Blogs > Cliopatria > Review of Anatol Lieven and John Hulsman's Ethical Realism: A Vision for America's Role in the World

Oct 7, 2006 2:47 pm

Review of Anatol Lieven and John Hulsman's Ethical Realism: A Vision for America's Role in the World

George W. Bush still has more than two years to serve as president, but it isn't too early to proclaim his foreign policy to be a failure. America no longer is seen as unbeatable; its moral authority has largely dissipated. What has been termed resolute will at home is seen as foolhardy arrogance abroad. U.S. friends have grown distant, while China and Russia are resisting American initiatives. The finest military on earth is being wrecked in pursuit of secondary goals.

The war in Iraq has lost the international goodwill generated by 9/11 and emboldened terrorists the world over. Iran and North Korea are moving ever closer to becoming nuclear weapons states. Washington's supposed democratic crusade is widely seen as both inept and hypocritical. After the war in Lebanon, Israel is even more distant from peace, further sullying America's reputation in the Muslim world.

Yet alternative foreign policy visions seem in short supply. The traditional conservative movement is dead. The short list of Republican presidential candidates is dominated by unthinking hawks who mimic George W. Bush's recklessness. By and large conservative pundits want to bomb more countries and kill more people. The American Enterprise Institute and Heritage Foundation have adopted liberal Wilsonianism to guide their policy advice.

The Left is little better. While the fecklessness of the Bush administration continues to amaze, the Republicans are different in degree rather than kind from the Clinton administration. After all, it was a Democratic president who took America into a Balkan war in which the U.S. had no stake and which ended up validating ethnic cleansing by America's allies – all in the name of humanitarianism.

Today, the Left objects more to the Bush administration's dishonesty and incompetence than to its objectives. Most leading Democrats backed the Iraq war; most liberal analysts implicitly support the neoconservative agenda, having advocated the bombing of Kosovo and invasion of Iraq, and proposing to occupy Darfur. Yet it is promiscuous intervention that is bringing America to ruin.

In short, at the moment when U.S. foreign policy is in crisis, indeed, in greater disarray than any time since the Vietnam War and perhaps World War II, there is no effective political opposition or philosophical alternative. In terms of foreign policy, Washington is bankrupt.

Ethical Realism offers a glimmer of hope. Concise and informative, the book carves an alternative path out of Washington's foreign policy wilderness. The authors are Anatol Lieven of the New America Foundation and John Hulsman, formerly of the Heritage Foundation. Both writers have lost jobs because of their policy independence. Most recently, Hulsman, who initially supported the Iraq war, was fired by Heritage – which has abandoned Thomas Jefferson for Woodrow Wilson – for writing this book. An organization that was skeptical of President Bill Clinton's misguided joy ride in the Balkans now cheerfully promotes nation-building on the Euphrates.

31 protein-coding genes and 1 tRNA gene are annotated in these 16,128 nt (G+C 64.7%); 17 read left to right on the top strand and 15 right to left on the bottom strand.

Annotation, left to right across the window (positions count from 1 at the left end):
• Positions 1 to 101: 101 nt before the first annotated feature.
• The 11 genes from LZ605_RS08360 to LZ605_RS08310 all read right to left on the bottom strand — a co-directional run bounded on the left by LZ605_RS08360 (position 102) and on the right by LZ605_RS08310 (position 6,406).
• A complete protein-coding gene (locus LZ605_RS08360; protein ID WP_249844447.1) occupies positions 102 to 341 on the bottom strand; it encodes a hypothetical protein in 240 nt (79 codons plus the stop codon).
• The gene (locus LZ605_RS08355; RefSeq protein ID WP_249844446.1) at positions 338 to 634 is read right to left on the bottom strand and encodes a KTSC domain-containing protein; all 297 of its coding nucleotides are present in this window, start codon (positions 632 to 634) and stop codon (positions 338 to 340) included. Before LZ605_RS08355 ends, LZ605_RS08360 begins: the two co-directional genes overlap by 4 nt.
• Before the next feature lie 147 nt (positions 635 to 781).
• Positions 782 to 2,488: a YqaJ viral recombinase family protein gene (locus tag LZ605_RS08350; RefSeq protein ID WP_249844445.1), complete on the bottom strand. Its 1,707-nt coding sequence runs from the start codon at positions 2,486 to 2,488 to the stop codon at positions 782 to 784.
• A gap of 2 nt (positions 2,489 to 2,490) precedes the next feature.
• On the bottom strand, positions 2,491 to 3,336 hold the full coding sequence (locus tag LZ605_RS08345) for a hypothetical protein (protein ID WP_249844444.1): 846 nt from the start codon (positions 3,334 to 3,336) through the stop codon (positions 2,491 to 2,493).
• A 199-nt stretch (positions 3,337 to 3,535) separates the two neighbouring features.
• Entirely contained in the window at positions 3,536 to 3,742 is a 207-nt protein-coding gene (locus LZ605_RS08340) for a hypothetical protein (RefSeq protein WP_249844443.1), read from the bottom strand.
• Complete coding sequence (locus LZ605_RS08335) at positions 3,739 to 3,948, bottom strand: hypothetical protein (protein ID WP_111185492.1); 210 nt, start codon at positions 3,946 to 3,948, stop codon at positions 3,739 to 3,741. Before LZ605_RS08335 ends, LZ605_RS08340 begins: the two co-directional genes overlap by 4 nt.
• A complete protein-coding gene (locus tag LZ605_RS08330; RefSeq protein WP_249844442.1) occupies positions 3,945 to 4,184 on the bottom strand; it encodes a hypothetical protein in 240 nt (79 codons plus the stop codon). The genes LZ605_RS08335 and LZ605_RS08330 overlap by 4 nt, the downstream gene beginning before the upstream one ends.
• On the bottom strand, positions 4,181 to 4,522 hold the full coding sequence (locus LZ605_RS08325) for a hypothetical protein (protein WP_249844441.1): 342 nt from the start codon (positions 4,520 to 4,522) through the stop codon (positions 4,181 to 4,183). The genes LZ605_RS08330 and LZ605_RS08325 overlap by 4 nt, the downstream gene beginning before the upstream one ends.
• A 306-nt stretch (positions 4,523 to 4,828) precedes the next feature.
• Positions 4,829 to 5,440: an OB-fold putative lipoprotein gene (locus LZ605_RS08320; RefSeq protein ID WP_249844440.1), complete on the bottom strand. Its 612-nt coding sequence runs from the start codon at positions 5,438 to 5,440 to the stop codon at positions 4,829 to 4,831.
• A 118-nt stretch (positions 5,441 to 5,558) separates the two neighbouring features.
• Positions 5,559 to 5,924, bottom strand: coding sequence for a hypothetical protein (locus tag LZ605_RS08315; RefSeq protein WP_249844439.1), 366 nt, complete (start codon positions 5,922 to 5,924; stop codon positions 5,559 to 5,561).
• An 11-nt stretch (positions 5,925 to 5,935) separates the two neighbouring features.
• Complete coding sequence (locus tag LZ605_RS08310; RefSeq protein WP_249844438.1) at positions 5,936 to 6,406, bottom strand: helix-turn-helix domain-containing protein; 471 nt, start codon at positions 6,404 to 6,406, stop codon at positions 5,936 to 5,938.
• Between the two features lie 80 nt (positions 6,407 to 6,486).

What makes the Lieven-Hulsman collaboration particularly interesting is that the authors come at foreign policy from opposite ends of the policy spectrum. As they explain:

"We are two foreign policy thinkers from what are usually taken to be opposite camps who have come together in frustration at the current states in the American foreign policy debate, and the very dangerous courses being pursued by the Bush administration and supported by leading Democrats. Our cooperation is one sign of the bankruptcy of the traditional party divisions as a way of understanding the real policy differences and alternatives facing America today. We hope that it will encourage others to break out of their tribal straitjackets and to draw up radically new approaches that will challenge both party establishments and serve the vital interests of Americans and their allies."

The animating force behind Ethical Realism is what the authors see as the veritable collapse of American foreign policy. In its drive to assert U.S. primacy, the Bush administration actually has weakened America and reduced its global influence. Judging consequences alone would lead one to question the patriotism of President Bush and his neoconservative allies. But the blame is bipartisan. Most Democratic paladins routinely regurgitate the administration's goals, simply promising to run the world competently, and with UN approval. Even many on the Left would have supported the Iraq war had it been advanced by one of their own.

Explain Lieven and Hulsman:

"What has failed in Iraq has been not just the strategy of the administration of George W. Bush, but a whole way of looking at the world. This consists of the beliefs that America is both so powerful and so obviously good that it has the ability to spread democracy throughout the world; that if necessary, this can be achieved through war; that this mission can also be made to advance particular U.S. national interests; and that this combination will naturally be supported by good people all over the world, irrespective of their own political traditions, national allegiances, and national interests."...

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